In the wake of two highly publicized cases in which Southeast Washington residents were terrorized by apparently random shootings, a crowd of several hundred residents reacted angrily last night to assertions by D.C. police officials that the department is doing everything it can to deal with crime in their community.

The meeting called by D.C. Council member Wilhelmina Rolark (D-Ward 8) to discuss the shootings and subsequent arrests turned into a forum for residents to express their anger at what they consider inadequate police response in their neighborhoods of Washington Highlands and Congress Heights.

"Why wasn't I told about the peeping Tom shootings? . . . Why wasn't I told so I could take some precautions?" local resident Mary Diggs asked, referring to seven incidents since early September in which a gunman fired into ground-floor apartments.

Police announced the crimes after the fifth victim, an off-duty police officer, was wounded Oct. 14.

D.C. Police Chief Maurice T. Turner Jr. told her, "Someone did try to notify the community after the third shooting. I am disappointed that the word wasn't disseminated and, after the word was passed on, that we had {a} fatality."

Although Rolark tried to keep the rest of the meeting focused on the shootings, questions came up about allegations of police brutality, staffing of the local precinct, actions of the U.S. attorney's office, police officers' treatment of black prisoners versus that of white prisoners, and drug trafficking in the area.

Assistant Chief Isaac Fulwood was applauded when he said he had spent every night of the last week in the police department's 7th District.

"You deserve quality police protection," he said.

But when he told the audience that Georgetown did not have any more protection than their neighborhoods, several did not agree. One man called out "liar," while others murmured their disapproval.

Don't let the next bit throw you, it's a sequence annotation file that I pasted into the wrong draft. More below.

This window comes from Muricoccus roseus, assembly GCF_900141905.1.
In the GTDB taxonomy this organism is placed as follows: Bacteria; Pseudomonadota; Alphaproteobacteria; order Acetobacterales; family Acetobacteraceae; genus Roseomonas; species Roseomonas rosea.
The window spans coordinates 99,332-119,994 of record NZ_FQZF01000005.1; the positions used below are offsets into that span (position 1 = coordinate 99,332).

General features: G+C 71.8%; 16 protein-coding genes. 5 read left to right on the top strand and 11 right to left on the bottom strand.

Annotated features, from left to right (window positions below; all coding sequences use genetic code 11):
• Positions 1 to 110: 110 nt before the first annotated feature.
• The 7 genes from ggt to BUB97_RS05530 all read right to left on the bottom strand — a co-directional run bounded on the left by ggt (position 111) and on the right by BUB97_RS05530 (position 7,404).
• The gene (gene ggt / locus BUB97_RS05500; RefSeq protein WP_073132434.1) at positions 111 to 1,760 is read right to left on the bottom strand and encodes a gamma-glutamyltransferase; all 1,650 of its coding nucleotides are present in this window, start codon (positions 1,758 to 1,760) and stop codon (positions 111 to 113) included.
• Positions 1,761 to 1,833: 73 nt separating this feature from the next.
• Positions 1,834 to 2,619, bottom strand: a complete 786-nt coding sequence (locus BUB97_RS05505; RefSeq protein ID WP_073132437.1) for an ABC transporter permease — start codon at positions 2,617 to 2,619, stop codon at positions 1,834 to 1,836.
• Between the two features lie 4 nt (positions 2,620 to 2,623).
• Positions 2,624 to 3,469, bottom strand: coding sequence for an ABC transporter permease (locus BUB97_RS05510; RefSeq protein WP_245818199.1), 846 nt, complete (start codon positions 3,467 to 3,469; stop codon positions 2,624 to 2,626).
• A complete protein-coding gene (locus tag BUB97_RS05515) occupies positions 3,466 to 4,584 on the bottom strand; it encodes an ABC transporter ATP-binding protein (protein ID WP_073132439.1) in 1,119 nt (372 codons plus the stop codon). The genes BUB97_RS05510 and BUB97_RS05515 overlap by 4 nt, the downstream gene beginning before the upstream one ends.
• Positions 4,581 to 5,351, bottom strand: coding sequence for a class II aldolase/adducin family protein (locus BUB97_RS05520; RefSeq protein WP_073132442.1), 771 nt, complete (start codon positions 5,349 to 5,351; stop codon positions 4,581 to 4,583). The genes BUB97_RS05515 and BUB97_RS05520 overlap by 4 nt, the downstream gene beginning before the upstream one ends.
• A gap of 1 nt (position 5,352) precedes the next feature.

"Georgetown gets no more protection than any other section," he said. "Come to my office and I will show how the manpower is distributed. I will retire before I let Georgetown get more officers than you."

Rolark faulted the U.S. attorney's office for not initially charging Ian James Blair of Oxon Hill with first-degree murder in an Oct. 11 incident in which he was accused of firing at nine people from his car, striking one of them fatally.

Also, she criticized the city Parole Board for not revoking parole for Ricky Brogsdale in June when he was arrested on an indecent exposure charge. Brogsdale was charged early Sunday with one peeping Tom slaying.

Later, Turner said that questions from the meeting reflected concerns of residents throughout the city.

"Everywhere I go, everyone wants more police officers," he said. "One of my deputies met with the businessmen in Georgetown last week, and the first thing they asked for was more officers."

Turner said he thought that drug problems in Washington underpin the concerns he heard expressed at the meeting.

"People are tired of drugs in their community, and they want something done about it," he said.

"The majority of the drug dealers come from this area, and this is where they return when they get out of jail. We have had 50 homicides in this district alone this year. There is no easy answer to the problem."